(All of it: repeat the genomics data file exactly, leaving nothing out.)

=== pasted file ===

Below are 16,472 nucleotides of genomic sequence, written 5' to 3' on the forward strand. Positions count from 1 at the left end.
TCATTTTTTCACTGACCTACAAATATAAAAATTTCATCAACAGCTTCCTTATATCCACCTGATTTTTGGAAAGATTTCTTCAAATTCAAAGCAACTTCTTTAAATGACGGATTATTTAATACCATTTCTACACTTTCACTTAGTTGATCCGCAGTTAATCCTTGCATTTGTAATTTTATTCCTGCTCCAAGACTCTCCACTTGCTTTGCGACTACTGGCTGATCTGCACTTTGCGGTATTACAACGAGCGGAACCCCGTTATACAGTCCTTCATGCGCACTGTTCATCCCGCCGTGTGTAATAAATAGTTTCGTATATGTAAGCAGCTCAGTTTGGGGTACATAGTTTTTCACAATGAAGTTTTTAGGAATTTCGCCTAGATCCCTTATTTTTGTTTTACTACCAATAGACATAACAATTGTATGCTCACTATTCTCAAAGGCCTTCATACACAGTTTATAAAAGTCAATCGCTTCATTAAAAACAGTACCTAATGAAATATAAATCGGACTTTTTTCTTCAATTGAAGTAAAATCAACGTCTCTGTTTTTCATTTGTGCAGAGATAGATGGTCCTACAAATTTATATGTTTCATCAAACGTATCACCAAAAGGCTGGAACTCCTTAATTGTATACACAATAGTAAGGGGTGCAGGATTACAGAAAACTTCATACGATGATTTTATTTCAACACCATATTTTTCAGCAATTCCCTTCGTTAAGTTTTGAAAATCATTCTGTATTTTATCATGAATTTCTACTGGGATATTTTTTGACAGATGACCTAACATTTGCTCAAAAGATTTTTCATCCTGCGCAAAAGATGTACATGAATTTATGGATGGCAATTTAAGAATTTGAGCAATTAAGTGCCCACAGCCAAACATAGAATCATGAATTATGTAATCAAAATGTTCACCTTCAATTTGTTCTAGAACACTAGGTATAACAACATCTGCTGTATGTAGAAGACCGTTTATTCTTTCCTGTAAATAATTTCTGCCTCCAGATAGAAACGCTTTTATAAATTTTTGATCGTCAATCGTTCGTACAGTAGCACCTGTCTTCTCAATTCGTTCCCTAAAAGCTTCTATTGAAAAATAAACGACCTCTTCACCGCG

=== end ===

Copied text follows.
Below are 16,472 nucleotides of genomic sequence, written 5' to 3' on the forward strand. Positions count from 1 at the left end.
TCATTTTTTCACTGACCTACAAATATAAAAATTTCATCAACAGCTTCCTTATATCCACCTGATTTTTGGAAAGATTTCTTCAAATTCAAAGCAACTTCTTTAAATGACGGATTATTTAATACCATTTCTACACTTTCACTTAGTTGATCCGCAGTTAATCCTTGCATTTGTAATTTTATTCCTGCTCCAAGACTCTCCACTTGCTTTGCGACTACTGGCTGATCTGCACTTTGCGGTATTACAACGAGCGGAACCCCGTTATACAGTCCTTCATGCGCACTGTTCATCCCGCCGTGTGTAATAAATAGTTTCGTATATGTAAGCAGCTCAGTTTGGGGTACATAGTTTTTCACAATGAAGTTTTTAGGAATTTCGCCTAGATCCCTTATTTTTGTTTTACTACCAATAGACATAACAATTGTATGCTCACTATTCTCAAAGGCCTTCATACACAGTTTATAAAAGTCAATCGCTTCATTAAAAACAGTACCTAATGAAATATAAATCGGACTTTTTTCTTCAATTGAAGTAAAATCAACGTCTCTGTTTTTCATTTGTGCAGAGATAGATGGTCCTACAAATTTATATGTTTCATCAAACGTATCACCAAAAGGCTGGAACTCCTTAATTGTATACACAATAGTAAGGGGTGCAGGATTACAGAAAACTTCATACGATGATTTTATTTCAACACCATATTTTTCAGCAATTCCCTTCGTTAAGTTTTGAAAATCATTCTGTATTTTATCATGAATTTCTACTGGGATATTTTTTGACAGATGACCTAACATTTGCTCAAAAGATTTTTCATCCTGCGCAAAAGATGTACATGAATTTATGGATGGCAATTTAAGAATTTGAGCAATTAAGTGCCCACAGCCAAACATAGAATCATGAATTATGTAATCAAAATGTTCACCTTCAATTTGTTCTAGAACACTAGGTATAACAACATCTGCTGTATGTAGAAGACCGTTTATTCTTTCCTGTAAATAATTTCTGCCTCCAGATAGAAACGCTTTTATAAATTTTTGATCGTCAATCGTTCGTACAGTAGCACCTGTCTTCTCAATTCGTTCCCTAAAAGCTTCTATTGAAAAATAAACGACCTCTTCACCGCG